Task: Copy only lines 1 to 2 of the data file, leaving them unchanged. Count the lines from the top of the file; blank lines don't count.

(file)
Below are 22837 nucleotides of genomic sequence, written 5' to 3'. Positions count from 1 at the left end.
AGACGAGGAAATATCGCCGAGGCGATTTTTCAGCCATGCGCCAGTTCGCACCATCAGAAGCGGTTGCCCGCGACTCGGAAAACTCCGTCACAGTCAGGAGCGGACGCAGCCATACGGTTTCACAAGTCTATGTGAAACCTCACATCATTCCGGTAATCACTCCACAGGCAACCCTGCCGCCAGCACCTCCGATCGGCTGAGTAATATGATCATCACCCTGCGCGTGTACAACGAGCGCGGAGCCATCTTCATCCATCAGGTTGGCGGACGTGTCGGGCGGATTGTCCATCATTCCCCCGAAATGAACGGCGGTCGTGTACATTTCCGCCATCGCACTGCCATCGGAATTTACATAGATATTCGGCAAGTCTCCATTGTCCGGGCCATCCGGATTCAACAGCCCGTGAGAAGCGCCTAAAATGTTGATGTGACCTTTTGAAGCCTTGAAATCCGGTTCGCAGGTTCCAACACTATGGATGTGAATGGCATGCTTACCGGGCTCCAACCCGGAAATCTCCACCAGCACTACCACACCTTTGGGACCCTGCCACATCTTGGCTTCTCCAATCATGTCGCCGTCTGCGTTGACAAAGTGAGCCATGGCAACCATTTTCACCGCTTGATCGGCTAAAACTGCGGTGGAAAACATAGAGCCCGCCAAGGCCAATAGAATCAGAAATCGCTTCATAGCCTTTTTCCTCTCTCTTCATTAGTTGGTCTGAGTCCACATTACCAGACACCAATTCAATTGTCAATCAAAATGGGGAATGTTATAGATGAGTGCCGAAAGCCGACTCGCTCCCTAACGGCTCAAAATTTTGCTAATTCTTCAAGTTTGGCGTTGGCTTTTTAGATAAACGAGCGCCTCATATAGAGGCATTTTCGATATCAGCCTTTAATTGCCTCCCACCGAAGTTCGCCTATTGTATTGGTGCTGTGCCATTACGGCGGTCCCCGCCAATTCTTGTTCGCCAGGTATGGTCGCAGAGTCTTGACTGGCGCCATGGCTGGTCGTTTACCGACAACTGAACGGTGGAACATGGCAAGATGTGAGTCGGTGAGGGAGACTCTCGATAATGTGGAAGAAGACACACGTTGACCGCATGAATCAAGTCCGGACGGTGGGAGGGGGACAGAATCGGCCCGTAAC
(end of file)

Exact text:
Below are 22837 nucleotides of genomic sequence, written 5' to 3'. Positions count from 1 at the left end.
AGACGAGGAAATATCGCCGAGGCGATTTTTCAGCCATGCGCCAGTTCGCACCATCAGAAGCGGTTGCCCGCGACTCGGAAAACTCCGTCACAGTCAGGAGCGGACGCAGCCATACGGTTTCACAAGTCTATGTGAAACCTCACATCATTCCGGTAATCACTCCACAGGCAACCCTGCCGCCAGCACCTCCGATCGGCTGAGTAATATGATCATCACCCTGCGCGTGTACAACGAGCGCGGAGCCATCTTCATCCATCAGGTTGGCGGACGTGTCGGGCGGATTGTCCATCATTCCCCCGAAATGAACGGCGGTCGTGTACATTTCCGCCATCGCACTGCCATCGGAATTTACATAGATATTCGGCAAGTCTCCATTGTCCGGGCCATCCGGATTCAACAGCCCGTGAGAAGCGCCTAAAATGTTGATGTGACCTTTTGAAGCCTTGAAATCCGGTTCGCAGGTTCCAACACTATGGATGTGAATGGCATGCTTACCGGGCTCCAACCCGGAAATCTCCACCAGCACTACCACACCTTTGGGACCCTGCCACATCTTGGCTTCTCCAATCATGTCGCCGTCTGCGTTGACAAAGTGAGCCATGGCAACCATTTTCACCGCTTGATCGGCTAAAACTGCGGTGGAAAACATAGAGCCCGCCAAGGCCAATAGAATCAGAAATCGCTTCATAGCCTTTTTCCTCTCTCTTCATTAGTTGGTCTGAGTCCACATTACCAGACACCAATTCAATTGTCAATCAAAATGGGGAATGTTATAGATGAGTGCCGAAAGCCGACTCGCTCCCTAACGGCTCAAAATTTTGCTAATTCTTCAAGTTTGGCGTTGGCTTTTTAGATAAACGAGCGCCTCATATAGAGGCATTTTCGATATCAGCCTTTAATTGCCTCCCACCGAAGTTCGCCTATTGTATTGGTGCTGTGCCATTACGGCGGTCCCCGCCAATTCTTGTTCGCCAGGTATGGTCGCAGAGTCTTGACTGGCGCCATGGCTGGTCGTTTACCGACAACTGAACGGTGGAACATGGCAAGATGTGAGTCGGTGAGGGAGACTCTCGATAATGTGGAAGAAGACACACGTTGACCGCATGAATCAAGTCCGGACGGTGGGAGGGGGACAGAATCGGCCCGTAAC